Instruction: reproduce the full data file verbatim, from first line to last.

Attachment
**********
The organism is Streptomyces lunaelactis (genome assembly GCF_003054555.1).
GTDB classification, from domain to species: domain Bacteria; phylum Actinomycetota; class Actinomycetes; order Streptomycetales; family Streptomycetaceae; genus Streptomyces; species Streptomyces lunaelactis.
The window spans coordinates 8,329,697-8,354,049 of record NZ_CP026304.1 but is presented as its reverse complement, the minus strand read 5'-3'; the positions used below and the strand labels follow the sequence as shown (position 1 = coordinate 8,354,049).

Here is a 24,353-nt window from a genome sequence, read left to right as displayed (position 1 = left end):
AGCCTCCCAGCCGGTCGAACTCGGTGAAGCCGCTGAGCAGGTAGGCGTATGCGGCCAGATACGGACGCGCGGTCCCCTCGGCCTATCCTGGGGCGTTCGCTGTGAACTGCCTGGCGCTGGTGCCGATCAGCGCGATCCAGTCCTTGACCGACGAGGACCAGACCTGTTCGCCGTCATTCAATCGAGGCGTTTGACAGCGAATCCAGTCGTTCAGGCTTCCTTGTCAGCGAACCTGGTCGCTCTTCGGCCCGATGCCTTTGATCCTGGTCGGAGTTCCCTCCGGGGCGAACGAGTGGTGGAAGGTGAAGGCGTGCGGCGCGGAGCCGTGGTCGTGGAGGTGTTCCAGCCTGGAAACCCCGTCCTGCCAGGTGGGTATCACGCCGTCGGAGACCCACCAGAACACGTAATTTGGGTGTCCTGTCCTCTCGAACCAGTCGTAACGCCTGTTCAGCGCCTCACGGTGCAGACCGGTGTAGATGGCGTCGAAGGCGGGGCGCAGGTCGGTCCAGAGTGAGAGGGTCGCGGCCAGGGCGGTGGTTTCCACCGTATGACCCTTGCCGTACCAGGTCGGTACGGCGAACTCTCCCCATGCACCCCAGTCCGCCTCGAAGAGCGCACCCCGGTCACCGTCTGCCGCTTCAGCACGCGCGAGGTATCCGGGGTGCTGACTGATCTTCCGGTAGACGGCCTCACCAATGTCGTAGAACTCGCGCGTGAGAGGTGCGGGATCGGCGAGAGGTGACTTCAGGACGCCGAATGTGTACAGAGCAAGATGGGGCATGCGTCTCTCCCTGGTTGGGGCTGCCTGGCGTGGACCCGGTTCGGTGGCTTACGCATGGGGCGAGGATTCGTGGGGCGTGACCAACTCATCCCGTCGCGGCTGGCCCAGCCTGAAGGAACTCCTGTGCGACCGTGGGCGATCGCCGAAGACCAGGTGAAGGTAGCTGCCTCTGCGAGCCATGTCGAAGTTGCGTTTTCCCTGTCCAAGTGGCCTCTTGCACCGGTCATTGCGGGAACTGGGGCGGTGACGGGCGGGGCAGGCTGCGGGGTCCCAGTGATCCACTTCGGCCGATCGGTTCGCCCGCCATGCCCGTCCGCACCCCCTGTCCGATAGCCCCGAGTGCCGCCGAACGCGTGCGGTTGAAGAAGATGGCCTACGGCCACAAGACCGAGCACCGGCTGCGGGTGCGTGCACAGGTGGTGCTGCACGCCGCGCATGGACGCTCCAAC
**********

The organism is Streptomyces lunaelactis (genome assembly GCF_003054555.1).
GTDB classification, from domain to species: domain Bacteria; phylum Actinomycetota; class Actinomycetes; order Streptomycetales; family Streptomycetaceae; genus Streptomyces; species Streptomyces lunaelactis.
The window spans coordinates 8,329,697-8,354,049 of record NZ_CP026304.1 but is presented as its reverse complement, the minus strand read 5'-3'; the positions used below and the strand labels follow the sequence as shown (position 1 = coordinate 8,354,049).

Here is a 24,353-nt window from a genome sequence, read left to right as displayed (position 1 = left end):
AGCCTCCCAGCCGGTCGAACTCGGTGAAGCCGCTGAGCAGGTAGGCGTATGCGGCCAGATACGGACGCGCGGTCCCCTCGGCCTATCCTGGGGCGTTCGCTGTGAACTGCCTGGCGCTGGTGCCGATCAGCGCGATCCAGTCCTTGACCGACGAGGACCAGACCTGTTCGCCGTCATTCAATCGAGGCGTTTGACAGCGAATCCAGTCGTTCAGGCTTCCTTGTCAGCGAACCTGGTCGCTCTTCGGCCCGATGCCTTTGATCCTGGTCGGAGTTCCCTCCGGGGCGAACGAGTGGTGGAAGGTGAAGGCGTGCGGCGCGGAGCCGTGGTCGTGGAGGTGTTCCAGCCTGGAAACCCCGTCCTGCCAGGTGGGTATCACGCCGTCGGAGACCCACCAGAACACGTAATTTGGGTGTCCTGTCCTCTCGAACCAGTCGTAACGCCTGTTCAGCGCCTCACGGTGCAGACCGGTGTAGATGGCGTCGAAGGCGGGGCGCAGGTCGGTCCAGAGTGAGAGGGTCGCGGCCAGGGCGGTGGTTTCCACCGTATGACCCTTGCCGTACCAGGTCGGTACGGCGAACTCTCCCCATGCACCCCAGTCCGCCTCGAAGAGCGCACCCCGGTCACCGTCTGCCGCTTCAGCACGCGCGAGGTATCCGGGGTGCTGACTGATCTTCCGGTAGACGGCCTCACCAATGTCGTAGAACTCGCGCGTGAGAGGTGCGGGATCGGCGAGAGGTGACTTCAGGACGCCGAATGTGTACAGAGCAAGATGGGGCATGCGTCTCTCCCTGGTTGGGGCTGCCTGGCGTGGACCCGGTTCGGTGGCTTACGCATGGGGCGAGGATTCGTGGGGCGTGACCAACTCATCCCGTCGCGGCTGGCCCAGCCTGAAGGAACTCCTGTGCGACCGTGGGCGATCGCCGAAGACCAGGTGAAGGTAGCTGCCTCTGCGAGCCATGTCGAAGTTGCGTTTTCCCTGTCCAAGTGGCCTCTTGCACCGGTCATTGCGGGAACTGGGGCGGTGACGGGCGGGGCAGGCTGCGGGGTCCCAGTGATCCACTTCGGCCGATCGGTTCGCCCGCCATGCCCGTCCGCACCCCCTGTCCGATAGCCCCGAGTGCCGCCGAACGCGTGCGGTTGAAGAAGATGGCCTACGGCCACAAGACCGAGCACCGGCTGCGGGTGCGTGCACAGGTGGTGCTGCACGCCGCGCATGGACGCTCCAAC